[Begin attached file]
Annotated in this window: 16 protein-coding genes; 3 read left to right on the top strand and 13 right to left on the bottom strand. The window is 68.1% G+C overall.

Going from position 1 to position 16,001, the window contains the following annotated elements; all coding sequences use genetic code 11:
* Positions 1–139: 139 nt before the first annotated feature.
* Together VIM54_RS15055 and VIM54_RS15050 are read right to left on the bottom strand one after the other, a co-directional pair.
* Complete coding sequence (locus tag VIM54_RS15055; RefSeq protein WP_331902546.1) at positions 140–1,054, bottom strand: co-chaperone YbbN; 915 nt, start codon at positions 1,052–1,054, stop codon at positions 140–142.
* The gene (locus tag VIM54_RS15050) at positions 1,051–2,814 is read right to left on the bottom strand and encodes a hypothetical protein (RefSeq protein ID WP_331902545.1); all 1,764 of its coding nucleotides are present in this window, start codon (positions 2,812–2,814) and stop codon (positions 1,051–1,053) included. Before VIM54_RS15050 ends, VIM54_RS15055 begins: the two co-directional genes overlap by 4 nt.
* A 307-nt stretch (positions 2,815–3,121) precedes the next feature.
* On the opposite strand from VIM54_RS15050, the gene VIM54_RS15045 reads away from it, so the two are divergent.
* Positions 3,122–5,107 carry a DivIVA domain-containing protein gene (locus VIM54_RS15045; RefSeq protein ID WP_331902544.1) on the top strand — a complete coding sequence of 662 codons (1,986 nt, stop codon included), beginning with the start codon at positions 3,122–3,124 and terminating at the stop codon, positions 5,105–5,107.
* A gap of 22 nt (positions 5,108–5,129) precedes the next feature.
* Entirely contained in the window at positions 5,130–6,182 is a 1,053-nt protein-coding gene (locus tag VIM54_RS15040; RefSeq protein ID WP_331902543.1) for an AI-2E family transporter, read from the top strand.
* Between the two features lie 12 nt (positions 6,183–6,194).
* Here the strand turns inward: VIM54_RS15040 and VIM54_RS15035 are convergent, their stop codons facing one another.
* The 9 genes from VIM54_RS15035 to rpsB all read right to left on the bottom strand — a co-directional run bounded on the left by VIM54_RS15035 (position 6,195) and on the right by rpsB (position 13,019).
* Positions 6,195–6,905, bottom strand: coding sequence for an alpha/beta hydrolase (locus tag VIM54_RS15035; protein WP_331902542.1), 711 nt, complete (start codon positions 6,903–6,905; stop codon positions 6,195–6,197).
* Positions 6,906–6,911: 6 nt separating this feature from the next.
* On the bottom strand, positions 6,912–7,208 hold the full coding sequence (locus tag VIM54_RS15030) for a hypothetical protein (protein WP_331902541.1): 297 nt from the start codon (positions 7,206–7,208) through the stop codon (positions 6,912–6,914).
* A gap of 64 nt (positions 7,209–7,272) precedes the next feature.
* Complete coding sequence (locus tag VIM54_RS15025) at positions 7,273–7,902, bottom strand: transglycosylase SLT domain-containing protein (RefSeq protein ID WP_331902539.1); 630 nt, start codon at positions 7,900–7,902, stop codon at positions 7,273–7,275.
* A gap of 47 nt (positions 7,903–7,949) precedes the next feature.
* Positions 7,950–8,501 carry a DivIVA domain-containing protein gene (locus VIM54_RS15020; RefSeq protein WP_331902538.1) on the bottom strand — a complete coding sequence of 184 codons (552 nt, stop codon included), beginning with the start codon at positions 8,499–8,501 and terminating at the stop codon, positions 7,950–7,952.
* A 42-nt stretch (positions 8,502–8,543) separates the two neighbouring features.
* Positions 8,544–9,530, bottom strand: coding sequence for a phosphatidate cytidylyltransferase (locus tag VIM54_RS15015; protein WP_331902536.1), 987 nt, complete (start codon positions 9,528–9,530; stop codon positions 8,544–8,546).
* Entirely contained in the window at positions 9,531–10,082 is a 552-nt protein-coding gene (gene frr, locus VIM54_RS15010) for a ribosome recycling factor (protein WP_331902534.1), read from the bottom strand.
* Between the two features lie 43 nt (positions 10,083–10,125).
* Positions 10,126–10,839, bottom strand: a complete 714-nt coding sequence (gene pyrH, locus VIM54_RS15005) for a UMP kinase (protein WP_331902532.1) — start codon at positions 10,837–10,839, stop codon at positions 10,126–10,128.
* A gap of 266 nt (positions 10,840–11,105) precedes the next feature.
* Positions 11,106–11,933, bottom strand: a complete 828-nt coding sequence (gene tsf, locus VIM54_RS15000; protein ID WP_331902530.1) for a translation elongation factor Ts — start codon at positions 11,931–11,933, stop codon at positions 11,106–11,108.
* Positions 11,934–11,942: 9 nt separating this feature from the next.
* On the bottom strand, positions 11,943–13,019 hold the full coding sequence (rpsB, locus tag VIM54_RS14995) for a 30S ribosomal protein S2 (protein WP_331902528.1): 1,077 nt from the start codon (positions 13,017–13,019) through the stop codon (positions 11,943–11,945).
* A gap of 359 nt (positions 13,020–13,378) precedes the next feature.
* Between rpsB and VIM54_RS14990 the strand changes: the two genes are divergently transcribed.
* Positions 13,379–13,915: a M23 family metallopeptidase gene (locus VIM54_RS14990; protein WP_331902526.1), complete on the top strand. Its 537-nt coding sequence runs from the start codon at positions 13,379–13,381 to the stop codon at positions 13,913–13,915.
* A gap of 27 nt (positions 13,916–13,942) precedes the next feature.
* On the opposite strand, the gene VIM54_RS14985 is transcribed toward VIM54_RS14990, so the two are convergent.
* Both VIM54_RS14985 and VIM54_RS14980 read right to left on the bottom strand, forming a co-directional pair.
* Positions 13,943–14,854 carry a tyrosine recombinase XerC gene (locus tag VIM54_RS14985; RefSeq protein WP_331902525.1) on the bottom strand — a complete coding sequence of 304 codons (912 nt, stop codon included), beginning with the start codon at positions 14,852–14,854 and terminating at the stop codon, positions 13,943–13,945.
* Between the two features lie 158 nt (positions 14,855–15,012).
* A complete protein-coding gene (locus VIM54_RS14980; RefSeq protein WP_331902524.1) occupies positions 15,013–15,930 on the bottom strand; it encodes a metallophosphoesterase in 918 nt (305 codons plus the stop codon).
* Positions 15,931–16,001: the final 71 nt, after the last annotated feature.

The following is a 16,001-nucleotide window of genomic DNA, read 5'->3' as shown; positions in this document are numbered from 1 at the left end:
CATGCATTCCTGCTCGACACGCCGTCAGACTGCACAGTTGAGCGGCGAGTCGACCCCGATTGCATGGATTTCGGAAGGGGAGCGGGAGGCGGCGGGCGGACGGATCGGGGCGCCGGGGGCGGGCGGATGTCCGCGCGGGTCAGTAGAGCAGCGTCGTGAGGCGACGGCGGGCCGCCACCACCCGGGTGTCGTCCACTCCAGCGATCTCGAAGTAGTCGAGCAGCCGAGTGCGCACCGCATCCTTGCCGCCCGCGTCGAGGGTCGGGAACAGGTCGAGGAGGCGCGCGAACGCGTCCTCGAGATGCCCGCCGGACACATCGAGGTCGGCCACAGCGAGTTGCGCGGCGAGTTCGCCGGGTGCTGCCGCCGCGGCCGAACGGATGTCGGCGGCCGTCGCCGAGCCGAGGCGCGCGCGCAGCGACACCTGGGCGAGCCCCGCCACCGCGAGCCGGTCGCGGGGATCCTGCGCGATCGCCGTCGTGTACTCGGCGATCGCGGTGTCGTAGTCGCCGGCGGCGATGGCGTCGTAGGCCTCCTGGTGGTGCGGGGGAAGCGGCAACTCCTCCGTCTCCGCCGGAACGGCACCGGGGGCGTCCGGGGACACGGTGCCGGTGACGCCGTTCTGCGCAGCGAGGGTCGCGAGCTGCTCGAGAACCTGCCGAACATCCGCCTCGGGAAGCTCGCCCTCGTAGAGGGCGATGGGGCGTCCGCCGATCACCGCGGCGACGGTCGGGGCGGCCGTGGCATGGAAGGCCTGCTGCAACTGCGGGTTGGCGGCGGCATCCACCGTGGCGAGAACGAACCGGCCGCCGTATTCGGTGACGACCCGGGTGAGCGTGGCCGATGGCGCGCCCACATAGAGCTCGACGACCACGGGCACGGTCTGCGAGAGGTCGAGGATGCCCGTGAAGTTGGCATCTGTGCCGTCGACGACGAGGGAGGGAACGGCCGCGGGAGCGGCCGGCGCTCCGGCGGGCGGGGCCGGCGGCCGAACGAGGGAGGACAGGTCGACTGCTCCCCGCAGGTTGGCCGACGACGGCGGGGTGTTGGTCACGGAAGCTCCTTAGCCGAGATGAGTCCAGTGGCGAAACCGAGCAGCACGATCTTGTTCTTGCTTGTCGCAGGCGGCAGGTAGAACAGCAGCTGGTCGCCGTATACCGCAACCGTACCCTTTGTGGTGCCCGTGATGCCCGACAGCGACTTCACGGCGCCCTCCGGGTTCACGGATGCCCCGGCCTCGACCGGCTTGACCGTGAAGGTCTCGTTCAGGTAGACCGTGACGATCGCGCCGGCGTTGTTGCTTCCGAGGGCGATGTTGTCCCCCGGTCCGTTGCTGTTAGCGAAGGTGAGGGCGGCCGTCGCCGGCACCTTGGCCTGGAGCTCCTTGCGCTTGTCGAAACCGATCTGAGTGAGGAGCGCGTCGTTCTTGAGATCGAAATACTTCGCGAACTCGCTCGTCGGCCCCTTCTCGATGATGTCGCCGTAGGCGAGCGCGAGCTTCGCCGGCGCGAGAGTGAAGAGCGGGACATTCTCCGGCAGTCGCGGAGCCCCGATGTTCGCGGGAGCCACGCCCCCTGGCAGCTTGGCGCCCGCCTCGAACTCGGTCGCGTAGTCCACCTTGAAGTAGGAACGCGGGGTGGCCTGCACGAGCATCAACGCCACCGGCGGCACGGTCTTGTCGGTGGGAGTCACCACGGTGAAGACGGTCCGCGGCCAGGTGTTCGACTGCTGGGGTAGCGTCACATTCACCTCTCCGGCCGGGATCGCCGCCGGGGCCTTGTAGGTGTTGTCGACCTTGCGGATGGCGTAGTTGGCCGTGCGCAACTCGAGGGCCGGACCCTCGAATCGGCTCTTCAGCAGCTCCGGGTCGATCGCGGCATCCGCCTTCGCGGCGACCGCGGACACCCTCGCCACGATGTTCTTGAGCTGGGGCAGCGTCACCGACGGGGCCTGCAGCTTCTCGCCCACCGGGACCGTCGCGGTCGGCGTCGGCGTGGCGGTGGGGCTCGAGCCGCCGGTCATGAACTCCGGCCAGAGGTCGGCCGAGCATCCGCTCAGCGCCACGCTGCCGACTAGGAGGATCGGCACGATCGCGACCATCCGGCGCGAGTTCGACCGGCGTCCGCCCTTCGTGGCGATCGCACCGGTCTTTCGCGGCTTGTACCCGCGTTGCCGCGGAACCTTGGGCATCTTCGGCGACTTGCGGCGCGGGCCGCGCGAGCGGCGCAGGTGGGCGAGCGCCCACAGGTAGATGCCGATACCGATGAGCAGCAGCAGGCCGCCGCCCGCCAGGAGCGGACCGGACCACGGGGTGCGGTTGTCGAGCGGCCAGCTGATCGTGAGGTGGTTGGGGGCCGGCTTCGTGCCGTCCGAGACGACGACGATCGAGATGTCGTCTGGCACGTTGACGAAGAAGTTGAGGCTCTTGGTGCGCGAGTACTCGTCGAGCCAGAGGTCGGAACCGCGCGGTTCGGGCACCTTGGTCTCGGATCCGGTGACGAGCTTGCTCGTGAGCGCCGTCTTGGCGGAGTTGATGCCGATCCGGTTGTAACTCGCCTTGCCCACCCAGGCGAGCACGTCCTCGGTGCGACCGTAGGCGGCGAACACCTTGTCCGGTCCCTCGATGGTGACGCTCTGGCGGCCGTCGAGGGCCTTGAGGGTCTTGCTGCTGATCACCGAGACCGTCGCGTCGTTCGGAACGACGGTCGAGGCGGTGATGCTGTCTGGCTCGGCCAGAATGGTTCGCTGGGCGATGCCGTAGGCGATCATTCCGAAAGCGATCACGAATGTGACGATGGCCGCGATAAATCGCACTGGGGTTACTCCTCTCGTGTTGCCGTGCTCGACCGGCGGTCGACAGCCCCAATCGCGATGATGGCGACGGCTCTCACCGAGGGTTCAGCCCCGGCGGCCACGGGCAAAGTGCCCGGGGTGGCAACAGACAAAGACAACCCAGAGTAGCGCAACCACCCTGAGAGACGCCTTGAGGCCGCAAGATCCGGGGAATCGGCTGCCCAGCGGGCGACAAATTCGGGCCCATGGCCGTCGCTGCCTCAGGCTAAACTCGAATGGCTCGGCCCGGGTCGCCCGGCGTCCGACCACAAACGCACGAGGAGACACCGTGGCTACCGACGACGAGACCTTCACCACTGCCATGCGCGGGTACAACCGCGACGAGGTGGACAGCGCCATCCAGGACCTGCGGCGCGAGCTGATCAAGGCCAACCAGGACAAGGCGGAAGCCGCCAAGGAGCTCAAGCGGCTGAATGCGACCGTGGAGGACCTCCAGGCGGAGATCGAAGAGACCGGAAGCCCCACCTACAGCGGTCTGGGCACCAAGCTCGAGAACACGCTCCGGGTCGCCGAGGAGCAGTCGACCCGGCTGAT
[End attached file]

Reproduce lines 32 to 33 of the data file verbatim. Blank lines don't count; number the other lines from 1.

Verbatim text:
* Between rpsB and VIM54_RS14990 the strand changes: the two genes are divergently transcribed.
* Positions 13,379–13,915: a M23 family metallopeptidase gene (locus VIM54_RS14990; protein WP_331902526.1), complete on the top strand. Its 537-nt coding sequence runs from the start codon at positions 13,379–13,381 to the stop codon at positions 13,913–13,915.